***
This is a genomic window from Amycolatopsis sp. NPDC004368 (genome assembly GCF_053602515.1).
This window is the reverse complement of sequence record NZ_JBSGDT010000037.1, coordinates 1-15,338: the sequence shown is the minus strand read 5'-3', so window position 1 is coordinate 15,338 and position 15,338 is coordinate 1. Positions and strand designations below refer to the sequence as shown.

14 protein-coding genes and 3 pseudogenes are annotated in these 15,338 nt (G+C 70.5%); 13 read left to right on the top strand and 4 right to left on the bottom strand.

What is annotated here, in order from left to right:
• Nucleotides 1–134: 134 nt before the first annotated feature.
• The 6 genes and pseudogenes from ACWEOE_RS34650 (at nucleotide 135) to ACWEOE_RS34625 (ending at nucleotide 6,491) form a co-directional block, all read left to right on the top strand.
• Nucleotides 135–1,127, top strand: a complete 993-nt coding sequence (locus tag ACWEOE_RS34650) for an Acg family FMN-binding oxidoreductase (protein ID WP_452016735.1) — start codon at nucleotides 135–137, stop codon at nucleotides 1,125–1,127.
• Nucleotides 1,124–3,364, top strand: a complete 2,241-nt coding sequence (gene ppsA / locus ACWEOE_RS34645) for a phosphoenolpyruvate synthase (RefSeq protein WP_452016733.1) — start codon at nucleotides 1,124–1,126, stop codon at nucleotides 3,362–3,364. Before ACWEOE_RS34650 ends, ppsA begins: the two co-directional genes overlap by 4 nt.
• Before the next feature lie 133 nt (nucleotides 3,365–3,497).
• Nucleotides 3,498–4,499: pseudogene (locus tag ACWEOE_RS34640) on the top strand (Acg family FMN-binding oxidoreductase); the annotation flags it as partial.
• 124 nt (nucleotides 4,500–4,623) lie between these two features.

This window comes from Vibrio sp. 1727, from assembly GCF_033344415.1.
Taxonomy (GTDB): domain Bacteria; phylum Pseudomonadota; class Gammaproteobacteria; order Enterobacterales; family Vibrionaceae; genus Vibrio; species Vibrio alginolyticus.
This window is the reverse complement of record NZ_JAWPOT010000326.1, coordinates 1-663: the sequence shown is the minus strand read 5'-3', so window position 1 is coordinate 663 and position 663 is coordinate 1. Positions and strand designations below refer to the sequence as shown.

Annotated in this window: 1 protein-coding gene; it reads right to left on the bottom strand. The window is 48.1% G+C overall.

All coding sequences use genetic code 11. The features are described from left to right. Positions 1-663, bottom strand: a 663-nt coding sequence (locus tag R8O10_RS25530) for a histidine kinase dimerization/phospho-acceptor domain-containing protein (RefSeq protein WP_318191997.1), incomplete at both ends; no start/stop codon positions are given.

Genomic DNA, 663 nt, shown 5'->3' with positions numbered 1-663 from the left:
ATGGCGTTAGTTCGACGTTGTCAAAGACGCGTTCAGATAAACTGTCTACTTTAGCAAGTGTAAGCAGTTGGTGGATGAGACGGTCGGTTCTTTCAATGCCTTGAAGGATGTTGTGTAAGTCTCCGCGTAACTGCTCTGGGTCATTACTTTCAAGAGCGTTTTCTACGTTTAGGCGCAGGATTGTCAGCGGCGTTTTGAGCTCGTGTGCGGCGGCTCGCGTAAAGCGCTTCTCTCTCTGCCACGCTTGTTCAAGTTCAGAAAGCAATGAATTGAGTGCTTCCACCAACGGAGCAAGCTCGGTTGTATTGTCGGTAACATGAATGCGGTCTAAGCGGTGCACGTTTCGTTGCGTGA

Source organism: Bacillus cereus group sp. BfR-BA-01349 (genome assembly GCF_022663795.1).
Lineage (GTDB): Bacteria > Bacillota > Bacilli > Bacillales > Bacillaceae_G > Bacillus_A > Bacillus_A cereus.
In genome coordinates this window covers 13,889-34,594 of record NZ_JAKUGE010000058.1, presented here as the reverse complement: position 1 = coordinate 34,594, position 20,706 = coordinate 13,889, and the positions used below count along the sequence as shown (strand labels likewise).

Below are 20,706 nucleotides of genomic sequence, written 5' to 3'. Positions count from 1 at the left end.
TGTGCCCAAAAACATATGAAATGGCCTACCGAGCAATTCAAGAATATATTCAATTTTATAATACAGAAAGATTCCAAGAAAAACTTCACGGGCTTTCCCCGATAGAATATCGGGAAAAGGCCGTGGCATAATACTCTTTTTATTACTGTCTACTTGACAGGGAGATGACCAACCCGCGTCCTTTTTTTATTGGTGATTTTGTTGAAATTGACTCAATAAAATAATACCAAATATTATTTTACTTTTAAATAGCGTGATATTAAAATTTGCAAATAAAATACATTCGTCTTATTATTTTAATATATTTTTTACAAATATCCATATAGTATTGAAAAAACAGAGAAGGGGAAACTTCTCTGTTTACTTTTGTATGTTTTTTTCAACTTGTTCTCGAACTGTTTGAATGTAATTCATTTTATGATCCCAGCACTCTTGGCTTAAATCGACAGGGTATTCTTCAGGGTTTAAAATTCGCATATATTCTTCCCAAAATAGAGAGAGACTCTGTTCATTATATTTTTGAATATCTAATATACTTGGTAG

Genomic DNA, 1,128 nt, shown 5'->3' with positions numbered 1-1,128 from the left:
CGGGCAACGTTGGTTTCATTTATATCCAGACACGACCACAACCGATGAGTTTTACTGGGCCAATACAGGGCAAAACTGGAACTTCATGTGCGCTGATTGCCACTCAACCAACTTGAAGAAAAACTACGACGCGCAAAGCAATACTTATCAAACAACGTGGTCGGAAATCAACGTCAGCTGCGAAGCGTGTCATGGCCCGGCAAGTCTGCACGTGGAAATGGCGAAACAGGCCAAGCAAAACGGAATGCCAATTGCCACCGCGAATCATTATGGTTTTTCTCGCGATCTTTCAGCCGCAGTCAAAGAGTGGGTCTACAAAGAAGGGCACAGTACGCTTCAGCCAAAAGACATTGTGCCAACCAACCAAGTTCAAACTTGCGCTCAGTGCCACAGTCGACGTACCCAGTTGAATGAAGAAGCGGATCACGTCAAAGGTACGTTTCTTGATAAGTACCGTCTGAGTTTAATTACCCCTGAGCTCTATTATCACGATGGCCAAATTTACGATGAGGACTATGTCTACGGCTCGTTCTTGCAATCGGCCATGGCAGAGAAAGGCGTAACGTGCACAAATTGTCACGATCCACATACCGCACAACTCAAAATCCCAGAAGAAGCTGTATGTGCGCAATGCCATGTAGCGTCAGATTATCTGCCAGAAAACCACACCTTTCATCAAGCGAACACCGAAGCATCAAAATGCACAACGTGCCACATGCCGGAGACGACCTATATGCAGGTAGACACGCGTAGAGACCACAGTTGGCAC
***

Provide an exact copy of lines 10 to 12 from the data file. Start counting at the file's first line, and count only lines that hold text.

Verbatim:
• Nucleotides 3,498–4,499: pseudogene (locus tag ACWEOE_RS34640) on the top strand (Acg family FMN-binding oxidoreductase); the annotation flags it as partial.
• 124 nt (nucleotides 4,500–4,623) lie between these two features.

This window comes from Vibrio sp. 1727, from assembly GCF_033344415.1.